Having a pet means eventually having to say goodbye.
We have just done that with our third dog, Rainier – a mini Australian Shepherd. Rainier had been suffering with hemorrhagic gastroenteritis for the past four days. With no improvement, we made the hard but necessary decision to have him put to sleep last night.
Rainier was a rescue dog we had gotten from a ranch in Montana. He had been a champion puppy, but when his testes didn’t descend he was relegated to pet status. He came to us with a bad hip and a fear of men and we could only speculate what had happened to him.
He was about 16 months old when we got him. Flown to us in a crate, Terri had to sit for a couple of hours in front of the open crate door before he slowly emerged and let her touch him. He was frightened of me and it took several weeks before he became comfortable with me – with other men, it took much longer.
Terri named him Rainier for his brilliant blue eyes and the white top of his head.
We had gotten him to play with Oliver, our other mini Aussie. But it became soon apparent that Rainier was much more dominant and he lost interest – and to be fair, Oliver has only one passion: chasing Frisbees.
Rainier decided that his job was watch dog and pack protector.
He used to spend his days at the window next to the door, alerting us to anyone nearby – including neighborhood children and delivery drivers. His bark was fierce and he was territorial. If I went out the door to pick up a package, I had to keep an eye out for him as his redlining usually meant getting bit in the back of the leg – something that happened more than once.
Still, it was difficult to stay angry at him. His happy grin always made me smile.
For many of his years with us he was the quiet brother, just happy to watch and be a part of whatever was going on.
Then over the last three years two things changed.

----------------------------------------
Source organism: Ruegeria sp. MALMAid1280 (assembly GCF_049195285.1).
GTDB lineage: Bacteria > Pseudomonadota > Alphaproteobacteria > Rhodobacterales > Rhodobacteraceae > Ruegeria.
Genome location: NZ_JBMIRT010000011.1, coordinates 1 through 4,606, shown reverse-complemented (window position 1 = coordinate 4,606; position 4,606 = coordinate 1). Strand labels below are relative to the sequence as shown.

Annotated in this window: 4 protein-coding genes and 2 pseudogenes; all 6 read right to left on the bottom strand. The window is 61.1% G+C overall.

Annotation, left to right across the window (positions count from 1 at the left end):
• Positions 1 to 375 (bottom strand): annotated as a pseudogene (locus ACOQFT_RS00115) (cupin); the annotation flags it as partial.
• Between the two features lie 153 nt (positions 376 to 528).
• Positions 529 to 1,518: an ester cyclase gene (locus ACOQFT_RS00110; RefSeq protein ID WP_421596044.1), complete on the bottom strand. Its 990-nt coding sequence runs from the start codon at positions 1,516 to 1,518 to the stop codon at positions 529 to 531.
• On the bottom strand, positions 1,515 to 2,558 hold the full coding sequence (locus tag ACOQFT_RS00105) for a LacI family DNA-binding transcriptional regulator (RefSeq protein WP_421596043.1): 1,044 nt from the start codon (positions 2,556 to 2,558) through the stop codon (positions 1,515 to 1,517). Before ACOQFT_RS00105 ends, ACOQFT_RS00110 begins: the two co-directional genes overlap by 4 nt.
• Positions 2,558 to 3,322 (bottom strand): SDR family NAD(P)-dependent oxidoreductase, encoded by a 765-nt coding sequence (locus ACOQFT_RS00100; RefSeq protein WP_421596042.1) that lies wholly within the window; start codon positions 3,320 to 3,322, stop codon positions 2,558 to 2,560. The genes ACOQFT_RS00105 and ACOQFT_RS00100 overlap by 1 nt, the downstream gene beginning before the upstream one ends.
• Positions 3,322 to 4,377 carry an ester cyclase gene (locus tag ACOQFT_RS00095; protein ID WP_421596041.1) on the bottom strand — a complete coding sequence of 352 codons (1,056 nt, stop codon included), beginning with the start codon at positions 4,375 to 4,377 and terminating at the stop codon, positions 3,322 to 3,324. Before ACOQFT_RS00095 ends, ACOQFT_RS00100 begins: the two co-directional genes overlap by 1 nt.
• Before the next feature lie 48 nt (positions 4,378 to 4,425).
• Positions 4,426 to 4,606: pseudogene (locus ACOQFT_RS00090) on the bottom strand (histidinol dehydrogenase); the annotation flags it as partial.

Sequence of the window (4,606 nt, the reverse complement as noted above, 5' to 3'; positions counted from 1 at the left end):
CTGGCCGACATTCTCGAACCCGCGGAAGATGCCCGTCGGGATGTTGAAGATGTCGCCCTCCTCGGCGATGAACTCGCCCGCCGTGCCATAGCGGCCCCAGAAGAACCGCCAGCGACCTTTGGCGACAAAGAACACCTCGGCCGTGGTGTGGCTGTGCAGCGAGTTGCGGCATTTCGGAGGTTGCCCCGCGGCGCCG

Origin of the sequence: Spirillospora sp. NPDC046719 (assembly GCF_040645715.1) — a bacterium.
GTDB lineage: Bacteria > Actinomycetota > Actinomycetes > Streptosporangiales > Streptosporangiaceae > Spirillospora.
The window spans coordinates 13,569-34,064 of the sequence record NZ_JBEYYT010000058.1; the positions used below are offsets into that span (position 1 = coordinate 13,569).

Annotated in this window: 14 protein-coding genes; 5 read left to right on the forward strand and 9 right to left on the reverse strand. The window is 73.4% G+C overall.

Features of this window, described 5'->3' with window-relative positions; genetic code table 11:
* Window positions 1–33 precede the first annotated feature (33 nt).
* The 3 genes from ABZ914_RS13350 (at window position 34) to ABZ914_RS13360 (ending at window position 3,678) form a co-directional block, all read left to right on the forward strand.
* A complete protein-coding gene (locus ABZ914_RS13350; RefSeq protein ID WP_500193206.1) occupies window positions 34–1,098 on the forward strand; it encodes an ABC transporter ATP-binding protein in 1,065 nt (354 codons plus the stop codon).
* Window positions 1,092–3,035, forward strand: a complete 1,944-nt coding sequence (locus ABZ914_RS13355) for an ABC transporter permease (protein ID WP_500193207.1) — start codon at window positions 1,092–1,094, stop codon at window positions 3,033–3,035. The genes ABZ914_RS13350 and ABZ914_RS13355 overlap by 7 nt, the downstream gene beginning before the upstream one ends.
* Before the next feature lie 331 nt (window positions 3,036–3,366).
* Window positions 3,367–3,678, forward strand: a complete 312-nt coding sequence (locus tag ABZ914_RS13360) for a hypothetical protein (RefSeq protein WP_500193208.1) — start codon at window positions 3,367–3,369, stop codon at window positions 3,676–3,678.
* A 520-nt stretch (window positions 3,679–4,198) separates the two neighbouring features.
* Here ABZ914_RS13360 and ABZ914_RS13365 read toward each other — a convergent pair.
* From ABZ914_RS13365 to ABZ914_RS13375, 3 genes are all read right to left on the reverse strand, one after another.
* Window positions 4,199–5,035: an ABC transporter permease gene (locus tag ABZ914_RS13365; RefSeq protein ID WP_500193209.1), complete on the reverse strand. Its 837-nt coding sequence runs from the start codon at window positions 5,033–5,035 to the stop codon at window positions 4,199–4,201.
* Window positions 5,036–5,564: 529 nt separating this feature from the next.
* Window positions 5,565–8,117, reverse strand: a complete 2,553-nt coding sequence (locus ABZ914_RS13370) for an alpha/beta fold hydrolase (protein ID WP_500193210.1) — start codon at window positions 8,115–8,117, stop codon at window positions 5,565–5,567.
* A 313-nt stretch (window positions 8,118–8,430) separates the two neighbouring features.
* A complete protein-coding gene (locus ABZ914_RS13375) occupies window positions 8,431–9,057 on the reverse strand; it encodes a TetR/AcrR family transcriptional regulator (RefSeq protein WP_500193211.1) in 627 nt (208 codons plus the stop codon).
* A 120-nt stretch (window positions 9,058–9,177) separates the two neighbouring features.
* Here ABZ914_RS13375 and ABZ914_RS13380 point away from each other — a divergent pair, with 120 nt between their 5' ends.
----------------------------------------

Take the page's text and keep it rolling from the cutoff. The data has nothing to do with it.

The first was when Terri got Hannah, a standard-sized Aussie female. Hannah became her therapy dog after Teddy, our pint-sized Maltese/Yorkie terrier, decided to retire about the same time I did.
Rainier and Hannah soon began to play together. It was likely that competition for dominance was a key factor. However, seeing the happy looks in their eyes told a different story: they found joy in chasing and wrestling each other.
Over the years Terri had worked on his hip and with us getting his weight down a bit, he was ready for the rough and tumble times he had with Hannah.
The other thing that happened was about seven months ago Terri started bringing him to work with her and Hannah. He got attention and love from many of her clients; spent time in the park as Hannah chased Frisbees; and was rewarded with an occasional cheeseburger. And Terri got to spend more time with him that made both of them especially happy. I’m sure this was the happiest time of his life.
All of this made him the very special dog he became in our lives.
There was no question we would stay with him through the end. In his last few minutes, we both told him how much we loved him and thanked him for all he had given us.
I know people who lost a pet and have never gotten another because of the pain. I understand that perspective.
But I know as much as I hurt now, it is worth the price of the pain for having the memories of the ten years we had with Rainier.
I also know that the only version of heaven I believe in is the one where you show up and every dog you’ve ever loved runs up to greet you.
I know Rainier is now there waiting for us – playing with Annabelle and Frosty.
Rainier: February 9, 2009 – September 17, 2019